Come hanno accolto la notizia le tue bimbe, Verde e Celeste? Sono state felicissime, è stata una grande sorpresa che non si aspettavano!

Il toto-nome? È un po’ difficile! Io penso che un nome uno se lo debba sentire, quindi ci sarà il momento giusto in cui arriverà l’ispirazione. E quello sarà il nome perfetto!

Verde e Celeste sono già grandi. Ti spaventa l’idea di ricominciare tutto? Loro hanno già 12 e 8 anni, ma l’idea di un altro bambino non mi spaventa affatto: mi sento molto tranquilla perché è un’esperienza che sento di voler vivere appieno.

Si dice che 3 sia il numero ideale per i figli… In genere non amo pianificare, ma vivere al momento: oggi dico anche io che 3 è un numero perfetto, magari in futuro cambierò idea e penserò che l’ideale è 4!

Hai già pensato al suo primo outfit? Io non ho ancora comprato niente, ma ho già ricevuto il suo primo regalo, da mio fratello che vive a New York: un taxi morbidissimo, molto carino!

Hai già deciso la prima fiaba che gli leggerete? Io e le ragazze amiamo molto leggere e abbiamo un nostro rituale che chiamiamo l’ora di lettura: ognuno legge le proprie cose, ma il bello è che lo facciamo insieme. Non abbiamo ancora pensato alla prima fiaba da leggere al fratellino, probabilmente la inventeremo!

L'articolo Candela ci racconta l’attesa del suo terzo bimbo sembra essere il primo su Vogue.it.



Uscirà il 17 marzo 2017 negli States, il nuovo film di Terrence Malick con Michael Fassbender, Ryan Gosling, Rooney Mara e Natalie Portman. Song To Song è un dramma d’amore che racconta la vita di due giovani coppie attorno alla scena musicale di Austin, Texas. In un cast davvero stellare figurano anche illustri cammei musicali fra cui Arcade Fire, Iggy Pop, Patty Smith, Black Lips e Red Hot Chili Peppers.

Song to Song verrà proiettato in anteprima mondiale nella capitale texana in occasione del Festival South by Southwest. In attesa di sapere anche la data di uscita italiana, ecco il primo imperdibile trailer:

 

L'articolo Michael Fassbender e Ryan Gosling nel nuovo film di Terrence Malick sembra essere il primo su Vogue.it.



Emma Watson è pronta a calcare i red carpet di tutto il mondo per presentare il suo ultimo film, l’atteso La bella e la bestia di Bill Condon, nelle sale italiane il prossimo 16 marzo.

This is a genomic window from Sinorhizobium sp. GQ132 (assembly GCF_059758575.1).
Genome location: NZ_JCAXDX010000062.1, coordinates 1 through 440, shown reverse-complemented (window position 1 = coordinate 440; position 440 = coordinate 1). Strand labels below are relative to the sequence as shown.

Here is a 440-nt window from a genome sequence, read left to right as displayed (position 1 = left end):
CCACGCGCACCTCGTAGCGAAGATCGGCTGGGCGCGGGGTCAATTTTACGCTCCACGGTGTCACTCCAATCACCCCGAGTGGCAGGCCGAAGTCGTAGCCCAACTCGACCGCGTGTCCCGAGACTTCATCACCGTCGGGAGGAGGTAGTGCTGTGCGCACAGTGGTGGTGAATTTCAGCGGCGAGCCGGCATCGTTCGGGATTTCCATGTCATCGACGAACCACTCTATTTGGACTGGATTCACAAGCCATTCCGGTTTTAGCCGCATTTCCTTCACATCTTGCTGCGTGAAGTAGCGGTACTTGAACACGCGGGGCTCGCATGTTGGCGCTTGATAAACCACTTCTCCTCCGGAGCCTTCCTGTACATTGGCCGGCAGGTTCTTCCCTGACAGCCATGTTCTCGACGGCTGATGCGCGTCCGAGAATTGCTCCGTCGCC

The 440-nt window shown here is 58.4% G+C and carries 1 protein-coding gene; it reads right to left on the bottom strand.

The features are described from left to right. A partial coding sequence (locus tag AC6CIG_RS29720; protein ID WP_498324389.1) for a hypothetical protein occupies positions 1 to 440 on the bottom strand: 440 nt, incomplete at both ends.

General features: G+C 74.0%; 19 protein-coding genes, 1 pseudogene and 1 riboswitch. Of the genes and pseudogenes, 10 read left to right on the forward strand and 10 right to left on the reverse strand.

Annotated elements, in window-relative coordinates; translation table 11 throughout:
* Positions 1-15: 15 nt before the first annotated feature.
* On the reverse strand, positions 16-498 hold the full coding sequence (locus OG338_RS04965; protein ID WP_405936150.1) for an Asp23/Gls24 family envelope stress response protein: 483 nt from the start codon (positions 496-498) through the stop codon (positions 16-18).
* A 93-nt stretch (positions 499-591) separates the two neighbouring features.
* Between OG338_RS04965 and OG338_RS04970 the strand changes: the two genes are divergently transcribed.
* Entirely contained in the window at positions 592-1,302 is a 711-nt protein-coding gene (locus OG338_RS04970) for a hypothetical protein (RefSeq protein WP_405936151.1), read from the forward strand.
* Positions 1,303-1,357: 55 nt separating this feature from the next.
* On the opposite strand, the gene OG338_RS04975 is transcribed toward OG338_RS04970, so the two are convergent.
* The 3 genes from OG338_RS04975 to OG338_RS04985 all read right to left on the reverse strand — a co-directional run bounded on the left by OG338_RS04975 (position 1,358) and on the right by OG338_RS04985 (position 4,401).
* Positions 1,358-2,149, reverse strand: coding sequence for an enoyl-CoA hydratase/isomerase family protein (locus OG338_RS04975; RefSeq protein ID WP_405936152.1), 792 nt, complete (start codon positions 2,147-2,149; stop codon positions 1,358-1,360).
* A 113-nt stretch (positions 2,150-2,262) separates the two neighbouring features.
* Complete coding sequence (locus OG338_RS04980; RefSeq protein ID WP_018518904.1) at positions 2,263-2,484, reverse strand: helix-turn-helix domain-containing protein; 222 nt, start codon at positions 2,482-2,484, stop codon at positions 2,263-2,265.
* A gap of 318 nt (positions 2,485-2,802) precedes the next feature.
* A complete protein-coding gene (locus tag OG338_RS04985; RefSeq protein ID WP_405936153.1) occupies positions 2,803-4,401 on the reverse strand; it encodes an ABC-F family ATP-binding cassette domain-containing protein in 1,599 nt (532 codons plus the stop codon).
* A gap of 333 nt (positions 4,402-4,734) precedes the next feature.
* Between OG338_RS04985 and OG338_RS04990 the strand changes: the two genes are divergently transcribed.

L’attrice ha deciso di documentare il behind the scenes del tour attraverso un nuovo account Instagram realizzato ad hoc per l’occasione, the_press_tour, dove darà grande spazio alle sue scelte di stile.

Lo scorso weekend Emma è volata a Parigi per la prima tappa dove ha sfoggiato ben tre look. Il primo, comfy, firmato Stella McCartney e composto da coat vichy con ampi rever, pullover, pantaloni skinny e sneakers; il secondo realizzato da Oscar de la Renta e composto da bustier di satin con ricami floreali e foulard in vita, pantaloni di colore nero e pump; il terzo era un abito electric blue di Louis Vuitton con orlo asimmetrico e spalle scoperte.

I tre outfit, ça va sans dire, sono stati postati sul nuovo account, con descrizione dettagliata dei tessuti utilizzati, tutti rigorosamente eco-sostenibili.Segno che non si tratta di un semplice progetto in stile “fashion blogger”: la giovane star ha abbracciato un’importante causa.

Guardate la gallery di stile dedicata a Emma Watson.

L'articolo Emma Watson lancia un nuovo account Instagram per il tour di La bella e la bestia sembra essere il primo su Vogue.it.



210
Beauty news
February 22, 2017

The monumental sculptures, abstracting the natural form of the body, made a noble and exceptional backdrop in the show’s venue, Makers House in Soho, formerly Foyles bookshop.

This was the moment that Burberry and its creative director Christopher Bailey faced-off with Henry Moore, the British modernist sculptor who died in the Eighties.

The show, in which Bailey presented curves and shoulder shapes inspired by the cast bronze statues and displayed photos of the sculptor at work, raised once again the question that has hovered in the air for at least three decades: Is fashion art?

A regal fluff st the neck for BOTH sexes for. Burberry's made-to-order 'couture'

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And in Bailey’s case, can you send a coherent message in a collection of clothes, often focused on the shoulder, that are presented in the finale with threads of style going way back to Elizabethan times?

The show might have seemed like an elaborate fashion farce, but the humility of Bailey in the face of great and historical art, and the fact that the exhibition, Henry Moore: Inspiration & Process, is open to the public until 27 February, mitigates any suggestion that Burberry was trying to compete with one of Britain’s most important artists. The overall effect of the presentation was noble and powerful.

“It was very much about the working process and I can say that I worked very closely with the Henry Moore Foundation on his processes – not just the beautiful finished pieces,” Bailey explained.

Heading for the Henry Moore statue at Burberry

A post shared by Suzy Menkes (@suzymenkesvogue) on

“I liked the way of trying to take clothes and change the shape of the body by moving the seams and the lines and the pieces that wrap around the body in a more unconventional way,” he continued.

“Moore’s work is really about changing the form. Pulling it in different directions. For example, his shoulder was suddenly up here, the breasts were suddenly down here, and I quite liked that idea of putting something on and then turning it in a completely different way, and how can I construct it like that.”

The collection was divided into three parts – clothes for women and men that are on-sale immediately for Spring/Summer 2017 in the see-now, buy-now model. And more experimental pieces (again for both sexes) that can be ordered in the spirit of couture.